The rebounding global economy is leading to a surge in greenhouse gas emissions, pushing the targets adopted under the Paris Agreement further out of reach, according to MSCI Inc.
The financial data firm reported that the world’s publicly traded companies are currently on track to cause a 3°C rise in average global temperature with their emissions, and that less than 10% of companies are positioned to limit average global temperature to rise to 1.5°C.
According to its Net-Zero Tracker — which captures emissions across a global universe of 9,300 public companies — at current levels, the room to limit global warming to 1.5°C will be exhausted by November 2026.
This projection is five months earlier than estimated when the quarterly tracker was first launched in July.
“The rapidly shrinking timeframe is being driven by the significant rise in greenhouse gas emissions from public companies as global economic activity rebounds,” MSCI said, noting that public company emissions are set to rise by 6.7% this year as a result.
Currently, less than half of public companies are aligned with a 2°C temperature rise, it said, and no sector or region is aligned with the 2°C target.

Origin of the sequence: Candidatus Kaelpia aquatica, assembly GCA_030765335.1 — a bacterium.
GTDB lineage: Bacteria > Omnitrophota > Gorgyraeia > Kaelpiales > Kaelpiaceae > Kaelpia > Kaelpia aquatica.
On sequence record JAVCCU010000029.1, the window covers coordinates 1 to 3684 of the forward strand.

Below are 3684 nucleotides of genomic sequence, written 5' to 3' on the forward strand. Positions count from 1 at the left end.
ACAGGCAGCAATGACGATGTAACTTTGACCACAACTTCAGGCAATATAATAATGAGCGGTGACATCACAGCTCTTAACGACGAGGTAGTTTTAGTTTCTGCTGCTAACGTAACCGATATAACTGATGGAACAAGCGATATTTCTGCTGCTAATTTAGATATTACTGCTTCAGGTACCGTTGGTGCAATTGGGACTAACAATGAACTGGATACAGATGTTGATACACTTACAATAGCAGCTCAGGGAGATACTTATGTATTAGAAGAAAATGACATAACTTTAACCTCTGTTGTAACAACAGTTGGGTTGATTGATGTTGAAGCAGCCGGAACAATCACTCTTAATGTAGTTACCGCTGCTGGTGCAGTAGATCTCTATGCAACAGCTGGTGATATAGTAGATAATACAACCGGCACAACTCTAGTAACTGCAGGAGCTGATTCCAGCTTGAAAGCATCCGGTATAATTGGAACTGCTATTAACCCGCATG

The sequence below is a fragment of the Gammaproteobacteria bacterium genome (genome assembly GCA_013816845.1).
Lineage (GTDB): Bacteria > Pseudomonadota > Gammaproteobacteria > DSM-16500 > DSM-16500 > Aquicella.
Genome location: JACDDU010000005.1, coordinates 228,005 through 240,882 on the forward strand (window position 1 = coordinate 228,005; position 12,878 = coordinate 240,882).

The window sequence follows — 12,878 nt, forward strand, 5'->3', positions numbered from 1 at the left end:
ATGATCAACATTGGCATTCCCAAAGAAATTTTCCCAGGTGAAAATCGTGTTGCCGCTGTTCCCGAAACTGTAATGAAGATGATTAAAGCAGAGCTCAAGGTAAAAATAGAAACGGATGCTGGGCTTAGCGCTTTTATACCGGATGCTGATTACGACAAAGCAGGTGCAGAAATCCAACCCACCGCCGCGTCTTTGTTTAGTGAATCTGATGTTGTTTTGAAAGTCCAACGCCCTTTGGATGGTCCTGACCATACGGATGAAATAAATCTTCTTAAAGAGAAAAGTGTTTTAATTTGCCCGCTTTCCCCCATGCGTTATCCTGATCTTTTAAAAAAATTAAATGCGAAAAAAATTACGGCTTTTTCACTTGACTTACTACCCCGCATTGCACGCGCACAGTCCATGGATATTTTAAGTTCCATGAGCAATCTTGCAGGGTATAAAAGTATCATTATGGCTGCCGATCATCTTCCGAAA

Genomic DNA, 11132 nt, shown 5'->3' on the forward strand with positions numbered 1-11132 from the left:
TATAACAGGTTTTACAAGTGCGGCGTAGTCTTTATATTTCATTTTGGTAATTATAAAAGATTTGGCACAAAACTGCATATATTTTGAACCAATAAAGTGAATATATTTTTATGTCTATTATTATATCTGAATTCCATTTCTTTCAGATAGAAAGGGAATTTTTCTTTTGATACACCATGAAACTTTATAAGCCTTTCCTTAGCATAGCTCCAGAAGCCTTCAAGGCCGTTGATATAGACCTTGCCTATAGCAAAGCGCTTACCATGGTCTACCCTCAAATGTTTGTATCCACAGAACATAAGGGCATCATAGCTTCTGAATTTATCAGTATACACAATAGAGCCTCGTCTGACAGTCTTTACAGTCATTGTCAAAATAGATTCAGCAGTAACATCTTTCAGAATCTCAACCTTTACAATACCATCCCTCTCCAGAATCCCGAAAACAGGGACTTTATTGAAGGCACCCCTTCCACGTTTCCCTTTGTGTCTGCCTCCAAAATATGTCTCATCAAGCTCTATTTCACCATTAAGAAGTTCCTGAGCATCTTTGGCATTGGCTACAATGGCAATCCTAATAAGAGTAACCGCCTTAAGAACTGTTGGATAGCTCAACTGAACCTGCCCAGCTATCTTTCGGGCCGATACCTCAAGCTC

“The findings of the MSCI Net-Zero Tracker should dramatically increase the world’s sense of urgency to reduce greenhouse gas emissions. As the extreme weather events of 2021 have reminded us, climate change is not a ‘potential’ problem 30 or 40 years down the road. It is a clear and present danger to our way of life right now,” said MSCI chairman and CEO Henry Fernandez in a release.
“What we do over the next half-decade — and especially at COP26 in Glasgow — could make the difference between avoiding or experiencing the worst climate impacts. We urge firm action rather than words at COP26 to divert the world from an imminent crisis and chart a path toward a sustainable future,” he added.
The firm also warned that climate-related disclosure is still lacking, and it called on global policymakers to mandate reporting.
“While it is encouraging that some of the world’s largest listed companies are taking important steps by broadening their emissions reporting and setting decarbonization targets, the Net-Zero Tracker shows that major gaps still remain as many are failing to disclose this crucial information,” said Remy Briand, global head of ESG and climate at MSCI.
“Without accurate disclosures, the chances of companies and investors reaching net-zero is a distant reality. We call on policymakers and financial regulators at COP26 to make climate-related disclosures based on international standards mandatory,” he said.